June 21, 2012 — The IAUP Board of Directors is saddened to report the death of Dr. J. Michael Adams, President of the International Association of University Presidents. Adams was diagnosed in the fall with a rare blood disorder known as Myelodysplastic Syndrome (MDS). In February, he underwent a bone marrow transplant, which failed to cure the disease. He was subsequently diagnosed with a cancer known as Acute Myeloid Leukemia (AML), to which he succumbed early this morning.
Prior to his inauguration as IAUP president for the 2011-14 Triennium, Adams served the organization as Chairperson of the North American Council (NAC) and as a member of the IAUP Executive Committee. Under his leadership, IAUP was incorporated as registered charity in the United Kingdom. The organization also embarked on bold new initiatives, including the WISE Education Leadership Program, which provides leadership training for newly appointed university presidents in the developing world, and the IAUP/Microsoft Academic Summit, which helps equip university leaders around the world to more effectively use technology to address institutional challenges.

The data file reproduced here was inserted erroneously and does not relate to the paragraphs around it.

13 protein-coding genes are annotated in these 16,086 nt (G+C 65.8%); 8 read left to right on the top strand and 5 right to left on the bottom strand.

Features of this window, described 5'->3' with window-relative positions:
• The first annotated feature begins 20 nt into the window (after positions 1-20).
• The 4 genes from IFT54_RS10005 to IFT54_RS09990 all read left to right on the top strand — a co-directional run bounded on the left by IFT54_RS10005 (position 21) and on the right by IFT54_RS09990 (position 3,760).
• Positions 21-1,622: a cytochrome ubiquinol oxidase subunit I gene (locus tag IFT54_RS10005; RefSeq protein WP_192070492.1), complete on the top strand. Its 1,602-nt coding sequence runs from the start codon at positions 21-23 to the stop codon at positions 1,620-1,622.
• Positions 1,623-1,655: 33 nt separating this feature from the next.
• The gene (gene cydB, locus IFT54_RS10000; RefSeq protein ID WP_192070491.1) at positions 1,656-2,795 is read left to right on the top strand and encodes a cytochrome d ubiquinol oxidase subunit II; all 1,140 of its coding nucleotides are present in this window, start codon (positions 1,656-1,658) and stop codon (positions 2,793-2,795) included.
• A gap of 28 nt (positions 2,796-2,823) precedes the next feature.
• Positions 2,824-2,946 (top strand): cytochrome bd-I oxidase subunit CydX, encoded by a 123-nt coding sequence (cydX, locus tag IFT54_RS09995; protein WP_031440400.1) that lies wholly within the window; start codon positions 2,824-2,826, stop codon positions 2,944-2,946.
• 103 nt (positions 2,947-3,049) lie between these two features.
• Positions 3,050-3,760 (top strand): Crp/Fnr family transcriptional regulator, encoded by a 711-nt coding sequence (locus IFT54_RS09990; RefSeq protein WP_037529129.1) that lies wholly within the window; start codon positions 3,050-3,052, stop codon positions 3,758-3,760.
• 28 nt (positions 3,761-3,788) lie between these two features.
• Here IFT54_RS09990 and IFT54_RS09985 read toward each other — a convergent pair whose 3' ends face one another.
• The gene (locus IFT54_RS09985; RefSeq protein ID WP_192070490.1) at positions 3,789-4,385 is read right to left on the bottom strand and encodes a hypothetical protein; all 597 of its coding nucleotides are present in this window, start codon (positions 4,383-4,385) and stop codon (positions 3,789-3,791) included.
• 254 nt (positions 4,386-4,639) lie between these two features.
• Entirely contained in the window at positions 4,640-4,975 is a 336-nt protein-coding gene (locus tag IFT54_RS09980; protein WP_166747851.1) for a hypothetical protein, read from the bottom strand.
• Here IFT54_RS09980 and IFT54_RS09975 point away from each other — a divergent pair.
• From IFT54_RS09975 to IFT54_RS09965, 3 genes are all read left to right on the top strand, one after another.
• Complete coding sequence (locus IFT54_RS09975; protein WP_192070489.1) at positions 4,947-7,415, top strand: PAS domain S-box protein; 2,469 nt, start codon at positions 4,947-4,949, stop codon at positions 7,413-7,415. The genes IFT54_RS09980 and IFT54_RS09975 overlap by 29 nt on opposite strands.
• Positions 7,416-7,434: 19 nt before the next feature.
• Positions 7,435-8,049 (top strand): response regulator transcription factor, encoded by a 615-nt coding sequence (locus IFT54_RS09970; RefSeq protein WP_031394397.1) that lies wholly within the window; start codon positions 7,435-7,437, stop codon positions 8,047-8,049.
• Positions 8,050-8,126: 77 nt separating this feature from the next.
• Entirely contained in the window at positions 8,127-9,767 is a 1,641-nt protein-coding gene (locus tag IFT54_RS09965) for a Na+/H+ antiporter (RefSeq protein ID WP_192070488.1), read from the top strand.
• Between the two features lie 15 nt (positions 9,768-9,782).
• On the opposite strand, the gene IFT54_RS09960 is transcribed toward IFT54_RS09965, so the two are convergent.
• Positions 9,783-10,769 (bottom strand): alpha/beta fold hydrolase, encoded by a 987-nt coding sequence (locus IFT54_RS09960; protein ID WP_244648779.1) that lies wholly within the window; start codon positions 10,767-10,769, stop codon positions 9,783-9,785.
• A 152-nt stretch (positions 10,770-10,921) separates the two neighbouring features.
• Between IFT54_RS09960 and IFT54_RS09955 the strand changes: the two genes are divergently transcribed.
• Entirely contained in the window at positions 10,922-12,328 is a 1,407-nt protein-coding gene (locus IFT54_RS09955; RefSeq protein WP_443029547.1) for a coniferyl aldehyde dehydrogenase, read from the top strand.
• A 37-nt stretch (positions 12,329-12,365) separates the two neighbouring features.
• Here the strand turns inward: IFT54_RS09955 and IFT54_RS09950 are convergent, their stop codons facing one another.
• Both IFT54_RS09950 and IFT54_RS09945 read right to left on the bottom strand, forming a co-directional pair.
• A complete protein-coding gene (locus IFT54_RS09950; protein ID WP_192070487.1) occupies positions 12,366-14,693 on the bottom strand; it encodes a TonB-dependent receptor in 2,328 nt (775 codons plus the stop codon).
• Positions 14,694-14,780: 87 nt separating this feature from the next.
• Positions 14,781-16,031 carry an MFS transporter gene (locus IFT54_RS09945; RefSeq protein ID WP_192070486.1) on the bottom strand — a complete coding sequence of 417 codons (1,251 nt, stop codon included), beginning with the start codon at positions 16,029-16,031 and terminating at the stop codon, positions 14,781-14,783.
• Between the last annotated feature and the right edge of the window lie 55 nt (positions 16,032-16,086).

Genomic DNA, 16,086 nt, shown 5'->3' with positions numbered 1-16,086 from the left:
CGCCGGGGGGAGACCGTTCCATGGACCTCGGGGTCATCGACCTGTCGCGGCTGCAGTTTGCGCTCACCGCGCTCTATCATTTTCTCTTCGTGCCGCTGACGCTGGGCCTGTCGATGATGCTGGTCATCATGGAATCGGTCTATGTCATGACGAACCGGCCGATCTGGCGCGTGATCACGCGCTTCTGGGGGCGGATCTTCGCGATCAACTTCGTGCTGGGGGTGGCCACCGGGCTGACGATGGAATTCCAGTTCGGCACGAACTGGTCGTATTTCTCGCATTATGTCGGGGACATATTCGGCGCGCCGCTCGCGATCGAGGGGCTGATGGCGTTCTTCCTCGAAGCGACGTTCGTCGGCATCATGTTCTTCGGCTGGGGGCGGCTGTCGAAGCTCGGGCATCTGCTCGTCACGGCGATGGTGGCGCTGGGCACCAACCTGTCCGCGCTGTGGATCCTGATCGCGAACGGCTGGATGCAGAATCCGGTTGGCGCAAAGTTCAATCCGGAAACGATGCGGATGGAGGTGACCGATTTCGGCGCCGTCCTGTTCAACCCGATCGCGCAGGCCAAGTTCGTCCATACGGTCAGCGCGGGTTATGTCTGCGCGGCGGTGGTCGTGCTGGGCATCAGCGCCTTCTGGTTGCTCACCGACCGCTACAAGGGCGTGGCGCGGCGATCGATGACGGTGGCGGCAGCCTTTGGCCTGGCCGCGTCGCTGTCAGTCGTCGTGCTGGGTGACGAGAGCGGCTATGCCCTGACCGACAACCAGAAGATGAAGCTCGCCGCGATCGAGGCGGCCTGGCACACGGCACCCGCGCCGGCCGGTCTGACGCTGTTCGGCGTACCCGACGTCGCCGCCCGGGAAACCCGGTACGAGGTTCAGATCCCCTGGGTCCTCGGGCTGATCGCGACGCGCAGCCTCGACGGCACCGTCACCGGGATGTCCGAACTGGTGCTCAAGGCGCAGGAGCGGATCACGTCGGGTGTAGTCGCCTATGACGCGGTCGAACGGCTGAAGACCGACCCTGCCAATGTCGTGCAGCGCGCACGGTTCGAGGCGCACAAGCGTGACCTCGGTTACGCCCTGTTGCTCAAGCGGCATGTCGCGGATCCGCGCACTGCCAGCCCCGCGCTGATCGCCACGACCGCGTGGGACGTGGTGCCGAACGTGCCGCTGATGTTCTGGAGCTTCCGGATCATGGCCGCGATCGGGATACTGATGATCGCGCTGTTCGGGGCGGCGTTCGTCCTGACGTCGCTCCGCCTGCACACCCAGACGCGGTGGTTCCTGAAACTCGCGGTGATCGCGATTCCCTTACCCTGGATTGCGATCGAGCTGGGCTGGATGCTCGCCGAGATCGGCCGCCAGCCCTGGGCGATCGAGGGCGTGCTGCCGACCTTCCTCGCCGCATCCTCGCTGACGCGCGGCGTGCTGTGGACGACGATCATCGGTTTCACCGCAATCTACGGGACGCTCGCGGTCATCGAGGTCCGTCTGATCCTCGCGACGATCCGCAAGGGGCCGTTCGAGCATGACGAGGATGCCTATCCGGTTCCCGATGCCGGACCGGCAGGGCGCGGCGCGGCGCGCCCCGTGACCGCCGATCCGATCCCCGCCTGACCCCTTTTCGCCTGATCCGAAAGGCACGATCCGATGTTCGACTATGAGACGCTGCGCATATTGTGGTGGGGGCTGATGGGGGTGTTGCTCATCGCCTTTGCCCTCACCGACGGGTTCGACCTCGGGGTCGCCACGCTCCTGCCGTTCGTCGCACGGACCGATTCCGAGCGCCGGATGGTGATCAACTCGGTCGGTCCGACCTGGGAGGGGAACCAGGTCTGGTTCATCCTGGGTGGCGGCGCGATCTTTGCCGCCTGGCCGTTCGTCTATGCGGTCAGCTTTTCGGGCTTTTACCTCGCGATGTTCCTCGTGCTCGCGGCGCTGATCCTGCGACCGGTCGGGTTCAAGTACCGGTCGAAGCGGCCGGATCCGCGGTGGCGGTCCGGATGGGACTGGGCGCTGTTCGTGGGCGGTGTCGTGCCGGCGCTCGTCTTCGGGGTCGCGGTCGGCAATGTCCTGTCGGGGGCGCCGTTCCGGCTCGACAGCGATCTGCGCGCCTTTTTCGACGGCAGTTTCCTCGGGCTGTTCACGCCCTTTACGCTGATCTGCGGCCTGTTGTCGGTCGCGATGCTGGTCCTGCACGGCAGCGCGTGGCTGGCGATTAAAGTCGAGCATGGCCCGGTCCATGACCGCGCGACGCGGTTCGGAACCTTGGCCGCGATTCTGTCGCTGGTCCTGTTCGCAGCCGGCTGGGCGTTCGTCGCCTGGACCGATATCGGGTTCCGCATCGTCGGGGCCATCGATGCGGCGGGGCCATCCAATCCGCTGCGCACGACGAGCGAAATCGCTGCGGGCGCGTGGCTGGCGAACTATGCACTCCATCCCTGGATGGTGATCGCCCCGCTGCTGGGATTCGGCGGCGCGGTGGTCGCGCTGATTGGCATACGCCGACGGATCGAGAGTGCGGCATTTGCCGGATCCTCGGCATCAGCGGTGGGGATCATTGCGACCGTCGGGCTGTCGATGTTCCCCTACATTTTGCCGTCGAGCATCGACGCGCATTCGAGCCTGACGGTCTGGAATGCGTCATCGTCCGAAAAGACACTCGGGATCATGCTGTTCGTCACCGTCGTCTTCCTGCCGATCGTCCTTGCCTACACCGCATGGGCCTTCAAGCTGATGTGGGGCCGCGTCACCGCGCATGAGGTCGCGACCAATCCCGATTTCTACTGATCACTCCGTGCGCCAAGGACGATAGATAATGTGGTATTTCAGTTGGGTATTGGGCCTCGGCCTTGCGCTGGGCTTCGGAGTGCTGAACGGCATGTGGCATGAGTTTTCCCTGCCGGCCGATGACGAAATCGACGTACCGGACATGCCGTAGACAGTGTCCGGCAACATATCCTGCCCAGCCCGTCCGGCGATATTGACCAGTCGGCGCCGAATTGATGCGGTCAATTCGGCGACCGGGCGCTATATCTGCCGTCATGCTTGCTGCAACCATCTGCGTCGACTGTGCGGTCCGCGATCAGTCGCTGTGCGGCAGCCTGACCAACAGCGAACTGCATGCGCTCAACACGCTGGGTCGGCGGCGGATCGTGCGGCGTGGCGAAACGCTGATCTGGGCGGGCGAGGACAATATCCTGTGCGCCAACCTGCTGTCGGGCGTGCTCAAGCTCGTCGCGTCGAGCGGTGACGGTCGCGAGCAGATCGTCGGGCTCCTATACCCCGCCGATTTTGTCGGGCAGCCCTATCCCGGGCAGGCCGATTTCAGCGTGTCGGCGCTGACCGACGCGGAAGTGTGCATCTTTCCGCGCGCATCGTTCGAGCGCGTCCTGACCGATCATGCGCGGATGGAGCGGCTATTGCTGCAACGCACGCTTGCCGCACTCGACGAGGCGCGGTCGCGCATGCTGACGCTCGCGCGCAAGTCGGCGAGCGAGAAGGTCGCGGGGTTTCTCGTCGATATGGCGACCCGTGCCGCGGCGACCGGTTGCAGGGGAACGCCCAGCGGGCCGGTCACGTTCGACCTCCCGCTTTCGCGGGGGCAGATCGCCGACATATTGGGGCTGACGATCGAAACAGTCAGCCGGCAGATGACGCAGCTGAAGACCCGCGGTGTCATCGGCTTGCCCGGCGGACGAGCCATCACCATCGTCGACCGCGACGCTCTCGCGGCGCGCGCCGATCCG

Michael Adams possessed an unrelenting optimism in the power of higher education to build bridges to a more peaceful and prosperous future, and ultimately change the world. Indeed, he dedicated his IAUP presidency to the goal of building such bridges, empowering higher education to serve
- As a Bridge for Human Development
- As a Bridge to Peace
- As a Bridge for Sustainable Economic Development
Adams firmly believed that IAUP was uniquely positioned to assume a leadership role in this effort. As he said in his Inaugural Address, “IAUP is the global voice of higher education. As individuals and as an organization, we must set examples of attitude, behavior and influence. Our volume must be amplified, our message must echo around the world.”
“Although Michael’s tenure as IAUP president was far too brief, he leaves us with a compelling vision to follow,” said IAUP Secretary General Neal King. “Michael Adams understood that higher education has the potential to be a transformative force for good in the world – but only when its leaders are able to make their case effectively. He was an inspiration and a mentor to many of us, who will deeply miss his dynamic leadership.”